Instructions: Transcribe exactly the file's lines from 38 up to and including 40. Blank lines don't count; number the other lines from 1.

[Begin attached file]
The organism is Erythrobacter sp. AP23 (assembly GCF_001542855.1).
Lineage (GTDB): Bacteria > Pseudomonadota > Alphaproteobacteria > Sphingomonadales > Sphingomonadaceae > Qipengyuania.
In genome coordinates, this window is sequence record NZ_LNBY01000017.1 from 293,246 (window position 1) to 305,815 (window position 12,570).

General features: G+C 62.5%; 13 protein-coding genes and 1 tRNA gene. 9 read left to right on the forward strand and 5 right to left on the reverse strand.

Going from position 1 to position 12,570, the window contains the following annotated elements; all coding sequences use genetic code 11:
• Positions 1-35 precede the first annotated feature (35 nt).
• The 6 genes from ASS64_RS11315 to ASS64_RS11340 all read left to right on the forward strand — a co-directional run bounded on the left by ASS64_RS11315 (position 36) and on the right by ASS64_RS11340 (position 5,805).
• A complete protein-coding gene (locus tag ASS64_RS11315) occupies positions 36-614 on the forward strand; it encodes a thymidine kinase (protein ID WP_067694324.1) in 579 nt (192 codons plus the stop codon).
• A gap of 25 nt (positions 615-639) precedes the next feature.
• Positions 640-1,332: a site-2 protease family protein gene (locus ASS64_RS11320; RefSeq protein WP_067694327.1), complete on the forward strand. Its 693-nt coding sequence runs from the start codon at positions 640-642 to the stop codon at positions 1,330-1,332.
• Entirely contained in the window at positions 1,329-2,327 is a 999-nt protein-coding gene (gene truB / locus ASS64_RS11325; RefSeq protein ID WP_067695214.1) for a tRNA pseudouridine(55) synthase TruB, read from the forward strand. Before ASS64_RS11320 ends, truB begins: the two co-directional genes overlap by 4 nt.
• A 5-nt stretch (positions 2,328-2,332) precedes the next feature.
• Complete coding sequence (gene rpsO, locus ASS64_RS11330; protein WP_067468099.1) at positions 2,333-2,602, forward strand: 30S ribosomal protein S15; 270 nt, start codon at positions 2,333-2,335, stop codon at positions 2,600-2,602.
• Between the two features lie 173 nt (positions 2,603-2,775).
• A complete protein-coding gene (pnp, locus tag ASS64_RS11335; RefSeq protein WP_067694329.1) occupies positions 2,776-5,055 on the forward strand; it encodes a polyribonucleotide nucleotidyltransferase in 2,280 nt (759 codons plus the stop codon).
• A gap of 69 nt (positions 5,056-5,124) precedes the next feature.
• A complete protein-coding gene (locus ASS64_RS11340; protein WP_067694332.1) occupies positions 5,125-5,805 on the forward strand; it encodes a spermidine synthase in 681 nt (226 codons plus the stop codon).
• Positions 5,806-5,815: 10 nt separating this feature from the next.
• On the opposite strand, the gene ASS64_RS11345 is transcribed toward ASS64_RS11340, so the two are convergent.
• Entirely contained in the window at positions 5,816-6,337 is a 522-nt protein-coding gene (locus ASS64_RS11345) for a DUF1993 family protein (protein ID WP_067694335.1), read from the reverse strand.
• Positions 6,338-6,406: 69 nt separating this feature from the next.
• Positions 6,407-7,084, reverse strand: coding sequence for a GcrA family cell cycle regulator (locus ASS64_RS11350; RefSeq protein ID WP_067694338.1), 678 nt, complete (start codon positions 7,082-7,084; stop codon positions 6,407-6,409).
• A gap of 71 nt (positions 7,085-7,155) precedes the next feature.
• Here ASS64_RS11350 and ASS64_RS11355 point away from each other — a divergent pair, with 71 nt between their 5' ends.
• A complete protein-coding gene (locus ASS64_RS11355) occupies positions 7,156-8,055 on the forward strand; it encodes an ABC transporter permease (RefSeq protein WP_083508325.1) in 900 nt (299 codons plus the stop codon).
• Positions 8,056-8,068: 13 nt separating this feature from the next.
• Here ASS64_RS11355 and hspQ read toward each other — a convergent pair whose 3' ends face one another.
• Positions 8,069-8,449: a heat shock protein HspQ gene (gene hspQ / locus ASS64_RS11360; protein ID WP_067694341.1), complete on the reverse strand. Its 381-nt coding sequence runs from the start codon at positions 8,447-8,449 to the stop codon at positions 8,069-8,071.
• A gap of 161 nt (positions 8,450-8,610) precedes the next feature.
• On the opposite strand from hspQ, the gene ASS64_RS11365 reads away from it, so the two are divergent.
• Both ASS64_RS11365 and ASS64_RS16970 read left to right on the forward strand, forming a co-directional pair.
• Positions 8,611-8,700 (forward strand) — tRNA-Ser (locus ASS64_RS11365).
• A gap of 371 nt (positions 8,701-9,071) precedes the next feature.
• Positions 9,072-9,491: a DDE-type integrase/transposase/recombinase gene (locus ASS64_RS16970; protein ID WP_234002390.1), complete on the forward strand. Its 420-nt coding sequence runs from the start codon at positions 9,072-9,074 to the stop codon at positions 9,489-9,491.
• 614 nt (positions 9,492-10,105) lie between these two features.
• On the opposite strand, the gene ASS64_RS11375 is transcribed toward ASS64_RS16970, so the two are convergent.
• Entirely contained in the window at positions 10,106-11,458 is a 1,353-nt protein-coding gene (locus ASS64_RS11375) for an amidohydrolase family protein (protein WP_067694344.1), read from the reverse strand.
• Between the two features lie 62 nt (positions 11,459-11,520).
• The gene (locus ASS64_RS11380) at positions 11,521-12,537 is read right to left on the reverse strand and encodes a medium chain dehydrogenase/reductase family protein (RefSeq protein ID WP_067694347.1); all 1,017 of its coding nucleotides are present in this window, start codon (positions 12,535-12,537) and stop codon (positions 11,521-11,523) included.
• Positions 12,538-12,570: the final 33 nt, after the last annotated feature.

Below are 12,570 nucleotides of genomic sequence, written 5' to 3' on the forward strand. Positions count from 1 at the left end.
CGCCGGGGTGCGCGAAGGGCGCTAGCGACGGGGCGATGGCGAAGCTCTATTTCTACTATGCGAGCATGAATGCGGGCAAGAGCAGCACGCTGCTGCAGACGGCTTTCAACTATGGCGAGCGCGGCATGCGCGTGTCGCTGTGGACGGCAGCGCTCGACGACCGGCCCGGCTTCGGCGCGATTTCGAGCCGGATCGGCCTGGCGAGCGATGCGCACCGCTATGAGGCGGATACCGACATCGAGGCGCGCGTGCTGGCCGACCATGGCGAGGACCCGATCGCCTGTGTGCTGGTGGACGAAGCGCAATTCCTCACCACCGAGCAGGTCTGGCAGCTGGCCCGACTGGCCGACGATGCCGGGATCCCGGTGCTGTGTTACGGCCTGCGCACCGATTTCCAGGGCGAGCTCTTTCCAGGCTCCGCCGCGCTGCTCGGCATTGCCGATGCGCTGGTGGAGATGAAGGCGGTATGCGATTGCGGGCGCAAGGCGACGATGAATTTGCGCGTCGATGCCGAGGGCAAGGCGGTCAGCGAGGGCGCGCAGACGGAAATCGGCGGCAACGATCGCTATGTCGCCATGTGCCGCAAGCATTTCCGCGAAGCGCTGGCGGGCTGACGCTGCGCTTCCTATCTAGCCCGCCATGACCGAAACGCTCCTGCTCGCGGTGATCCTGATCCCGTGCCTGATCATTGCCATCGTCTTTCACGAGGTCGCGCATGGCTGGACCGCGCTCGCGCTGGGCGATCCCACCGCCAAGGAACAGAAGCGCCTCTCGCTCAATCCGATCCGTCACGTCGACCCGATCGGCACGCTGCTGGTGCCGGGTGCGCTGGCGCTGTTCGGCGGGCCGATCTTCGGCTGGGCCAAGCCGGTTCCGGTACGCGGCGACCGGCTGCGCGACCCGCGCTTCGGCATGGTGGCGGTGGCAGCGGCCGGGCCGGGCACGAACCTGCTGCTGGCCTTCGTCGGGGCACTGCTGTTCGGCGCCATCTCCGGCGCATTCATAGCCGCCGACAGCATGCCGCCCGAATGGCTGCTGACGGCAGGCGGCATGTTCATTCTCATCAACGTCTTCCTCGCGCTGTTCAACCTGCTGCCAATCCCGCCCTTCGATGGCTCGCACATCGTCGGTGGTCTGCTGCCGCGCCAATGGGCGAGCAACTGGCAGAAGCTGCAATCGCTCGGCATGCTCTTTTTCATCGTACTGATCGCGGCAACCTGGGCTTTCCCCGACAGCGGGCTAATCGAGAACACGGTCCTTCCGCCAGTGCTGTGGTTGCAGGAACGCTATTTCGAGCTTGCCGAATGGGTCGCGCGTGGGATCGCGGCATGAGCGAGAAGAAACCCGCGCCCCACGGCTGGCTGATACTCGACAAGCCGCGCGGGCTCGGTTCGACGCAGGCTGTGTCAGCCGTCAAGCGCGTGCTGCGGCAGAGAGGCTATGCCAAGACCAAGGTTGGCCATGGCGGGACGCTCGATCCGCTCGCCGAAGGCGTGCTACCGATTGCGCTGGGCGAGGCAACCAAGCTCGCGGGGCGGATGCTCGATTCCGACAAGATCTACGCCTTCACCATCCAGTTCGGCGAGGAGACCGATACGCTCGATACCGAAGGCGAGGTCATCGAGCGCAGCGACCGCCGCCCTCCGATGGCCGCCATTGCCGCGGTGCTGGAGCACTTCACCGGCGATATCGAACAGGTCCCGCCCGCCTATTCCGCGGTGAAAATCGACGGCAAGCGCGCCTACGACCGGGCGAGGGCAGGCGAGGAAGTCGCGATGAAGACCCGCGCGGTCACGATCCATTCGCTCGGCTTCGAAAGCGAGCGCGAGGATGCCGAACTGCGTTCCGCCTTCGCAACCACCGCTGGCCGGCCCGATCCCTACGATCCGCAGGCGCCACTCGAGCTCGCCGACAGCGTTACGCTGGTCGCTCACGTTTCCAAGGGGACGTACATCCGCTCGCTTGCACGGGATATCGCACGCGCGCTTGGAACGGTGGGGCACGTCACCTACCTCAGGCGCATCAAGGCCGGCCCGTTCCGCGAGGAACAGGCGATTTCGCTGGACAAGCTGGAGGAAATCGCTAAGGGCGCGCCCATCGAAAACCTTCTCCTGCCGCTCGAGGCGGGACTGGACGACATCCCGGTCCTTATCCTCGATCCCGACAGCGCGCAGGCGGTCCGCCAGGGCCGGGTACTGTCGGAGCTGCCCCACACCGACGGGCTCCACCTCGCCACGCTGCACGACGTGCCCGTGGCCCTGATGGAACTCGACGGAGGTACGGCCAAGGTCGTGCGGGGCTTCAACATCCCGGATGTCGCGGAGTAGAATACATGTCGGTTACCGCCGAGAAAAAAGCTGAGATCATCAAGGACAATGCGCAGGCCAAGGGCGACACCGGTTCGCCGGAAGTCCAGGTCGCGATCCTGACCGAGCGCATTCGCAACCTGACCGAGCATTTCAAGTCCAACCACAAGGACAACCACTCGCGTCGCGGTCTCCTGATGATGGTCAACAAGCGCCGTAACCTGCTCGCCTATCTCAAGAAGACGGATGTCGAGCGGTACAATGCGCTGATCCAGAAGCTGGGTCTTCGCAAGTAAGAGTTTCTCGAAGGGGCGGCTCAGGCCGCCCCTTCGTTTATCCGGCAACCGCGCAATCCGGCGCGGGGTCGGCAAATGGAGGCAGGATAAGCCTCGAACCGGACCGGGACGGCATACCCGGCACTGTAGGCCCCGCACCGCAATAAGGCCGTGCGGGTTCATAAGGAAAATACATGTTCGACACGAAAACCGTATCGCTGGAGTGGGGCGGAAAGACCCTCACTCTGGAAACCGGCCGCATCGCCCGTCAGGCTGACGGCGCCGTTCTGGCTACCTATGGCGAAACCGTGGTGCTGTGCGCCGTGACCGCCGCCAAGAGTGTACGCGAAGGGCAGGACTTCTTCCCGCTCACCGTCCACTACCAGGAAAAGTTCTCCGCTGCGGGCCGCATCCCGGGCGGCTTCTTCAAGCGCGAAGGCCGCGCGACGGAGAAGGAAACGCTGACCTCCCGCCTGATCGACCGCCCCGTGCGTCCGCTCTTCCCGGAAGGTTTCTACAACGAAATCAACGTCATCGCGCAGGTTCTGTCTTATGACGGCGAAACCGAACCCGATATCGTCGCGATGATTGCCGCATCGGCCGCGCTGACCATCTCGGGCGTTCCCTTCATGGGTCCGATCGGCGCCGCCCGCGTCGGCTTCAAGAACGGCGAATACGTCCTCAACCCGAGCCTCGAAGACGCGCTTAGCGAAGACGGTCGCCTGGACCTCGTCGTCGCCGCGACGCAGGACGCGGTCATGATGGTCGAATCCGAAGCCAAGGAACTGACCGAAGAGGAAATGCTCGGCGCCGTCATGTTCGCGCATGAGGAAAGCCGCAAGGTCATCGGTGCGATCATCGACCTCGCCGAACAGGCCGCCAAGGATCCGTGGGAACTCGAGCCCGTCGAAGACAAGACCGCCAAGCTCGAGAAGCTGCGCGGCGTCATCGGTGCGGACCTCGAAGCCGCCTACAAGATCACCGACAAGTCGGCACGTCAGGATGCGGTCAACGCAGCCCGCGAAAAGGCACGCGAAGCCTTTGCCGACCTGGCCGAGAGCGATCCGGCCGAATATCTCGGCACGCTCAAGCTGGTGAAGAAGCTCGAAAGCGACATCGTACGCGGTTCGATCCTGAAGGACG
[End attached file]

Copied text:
• Between the two features lie 62 nt (positions 11,459-11,520).
• The gene (locus ASS64_RS11380) at positions 11,521-12,537 is read right to left on the reverse strand and encodes a medium chain dehydrogenase/reductase family protein (RefSeq protein ID WP_067694347.1); all 1,017 of its coding nucleotides are present in this window, start codon (positions 12,535-12,537) and stop codon (positions 11,521-11,523) included.
• Positions 12,538-12,570: the final 33 nt, after the last annotated feature.